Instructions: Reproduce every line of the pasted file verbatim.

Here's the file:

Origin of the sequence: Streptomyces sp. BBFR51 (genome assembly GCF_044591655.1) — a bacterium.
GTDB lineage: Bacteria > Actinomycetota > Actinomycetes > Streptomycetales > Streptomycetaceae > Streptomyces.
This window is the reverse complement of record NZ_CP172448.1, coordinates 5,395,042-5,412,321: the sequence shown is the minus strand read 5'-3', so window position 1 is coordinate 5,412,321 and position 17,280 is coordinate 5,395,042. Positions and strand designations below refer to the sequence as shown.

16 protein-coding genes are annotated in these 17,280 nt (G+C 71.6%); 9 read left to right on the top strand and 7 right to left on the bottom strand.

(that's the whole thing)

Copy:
Origin of the sequence: Streptomyces sp. BBFR51 (genome assembly GCF_044591655.1) — a bacterium.
GTDB lineage: Bacteria > Actinomycetota > Actinomycetes > Streptomycetales > Streptomycetaceae > Streptomyces.
This window is the reverse complement of record NZ_CP172448.1, coordinates 5,395,042-5,412,321: the sequence shown is the minus strand read 5'-3', so window position 1 is coordinate 5,412,321 and position 17,280 is coordinate 5,395,042. Positions and strand designations below refer to the sequence as shown.

16 protein-coding genes are annotated in these 17,280 nt (G+C 71.6%); 9 read left to right on the top strand and 7 right to left on the bottom strand.